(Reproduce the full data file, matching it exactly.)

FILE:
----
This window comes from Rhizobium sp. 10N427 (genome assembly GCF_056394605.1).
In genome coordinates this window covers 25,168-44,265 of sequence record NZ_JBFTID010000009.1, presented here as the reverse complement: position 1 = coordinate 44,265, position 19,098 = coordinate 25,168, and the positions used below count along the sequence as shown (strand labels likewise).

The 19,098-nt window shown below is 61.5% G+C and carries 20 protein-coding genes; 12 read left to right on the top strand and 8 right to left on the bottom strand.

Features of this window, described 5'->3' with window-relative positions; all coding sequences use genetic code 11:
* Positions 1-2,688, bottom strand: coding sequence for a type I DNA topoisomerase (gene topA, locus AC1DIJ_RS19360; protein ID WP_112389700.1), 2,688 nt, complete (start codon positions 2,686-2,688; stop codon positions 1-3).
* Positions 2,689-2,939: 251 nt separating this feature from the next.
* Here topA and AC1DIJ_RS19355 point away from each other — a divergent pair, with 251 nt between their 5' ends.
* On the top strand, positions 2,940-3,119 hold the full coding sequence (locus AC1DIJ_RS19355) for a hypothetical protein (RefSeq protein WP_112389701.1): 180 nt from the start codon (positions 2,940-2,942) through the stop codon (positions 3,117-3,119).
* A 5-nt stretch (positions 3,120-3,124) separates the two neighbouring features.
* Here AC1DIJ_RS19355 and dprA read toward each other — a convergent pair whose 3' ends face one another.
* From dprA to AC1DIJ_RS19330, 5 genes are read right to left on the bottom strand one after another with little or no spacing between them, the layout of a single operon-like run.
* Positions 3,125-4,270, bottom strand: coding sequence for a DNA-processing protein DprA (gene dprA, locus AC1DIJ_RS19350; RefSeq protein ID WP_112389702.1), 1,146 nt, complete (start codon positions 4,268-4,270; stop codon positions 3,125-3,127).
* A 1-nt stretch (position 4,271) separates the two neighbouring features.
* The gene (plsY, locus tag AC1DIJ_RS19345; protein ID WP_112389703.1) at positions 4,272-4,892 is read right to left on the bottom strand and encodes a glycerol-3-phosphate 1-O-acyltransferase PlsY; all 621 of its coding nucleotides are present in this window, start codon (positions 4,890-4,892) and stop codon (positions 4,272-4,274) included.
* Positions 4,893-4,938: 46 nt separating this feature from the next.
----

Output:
This window comes from Rhizobium sp. 10N427 (genome assembly GCF_056394605.1).
In genome coordinates this window covers 25,168-44,265 of sequence record NZ_JBFTID010000009.1, presented here as the reverse complement: position 1 = coordinate 44,265, position 19,098 = coordinate 25,168, and the positions used below count along the sequence as shown (strand labels likewise).

The 19,098-nt window shown below is 61.5% G+C and carries 20 protein-coding genes; 12 read left to right on the top strand and 8 right to left on the bottom strand.

Features of this window, described 5'->3' with window-relative positions; all coding sequences use genetic code 11:
* Positions 1-2,688, bottom strand: coding sequence for a type I DNA topoisomerase (gene topA, locus AC1DIJ_RS19360; protein ID WP_112389700.1), 2,688 nt, complete (start codon positions 2,686-2,688; stop codon positions 1-3).
* Positions 2,689-2,939: 251 nt separating this feature from the next.
* Here topA and AC1DIJ_RS19355 point away from each other — a divergent pair, with 251 nt between their 5' ends.
* On the top strand, positions 2,940-3,119 hold the full coding sequence (locus AC1DIJ_RS19355) for a hypothetical protein (RefSeq protein WP_112389701.1): 180 nt from the start codon (positions 2,940-2,942) through the stop codon (positions 3,117-3,119).
* A 5-nt stretch (positions 3,120-3,124) separates the two neighbouring features.
* Here AC1DIJ_RS19355 and dprA read toward each other — a convergent pair whose 3' ends face one another.
* From dprA to AC1DIJ_RS19330, 5 genes are read right to left on the bottom strand one after another with little or no spacing between them, the layout of a single operon-like run.
* Positions 3,125-4,270, bottom strand: coding sequence for a DNA-processing protein DprA (gene dprA, locus AC1DIJ_RS19350; RefSeq protein ID WP_112389702.1), 1,146 nt, complete (start codon positions 4,268-4,270; stop codon positions 3,125-3,127).
* A 1-nt stretch (position 4,271) separates the two neighbouring features.
* The gene (plsY, locus tag AC1DIJ_RS19345; protein ID WP_112389703.1) at positions 4,272-4,892 is read right to left on the bottom strand and encodes a glycerol-3-phosphate 1-O-acyltransferase PlsY; all 621 of its coding nucleotides are present in this window, start codon (positions 4,890-4,892) and stop codon (positions 4,272-4,274) included.
* Positions 4,893-4,938: 46 nt separating this feature from the next.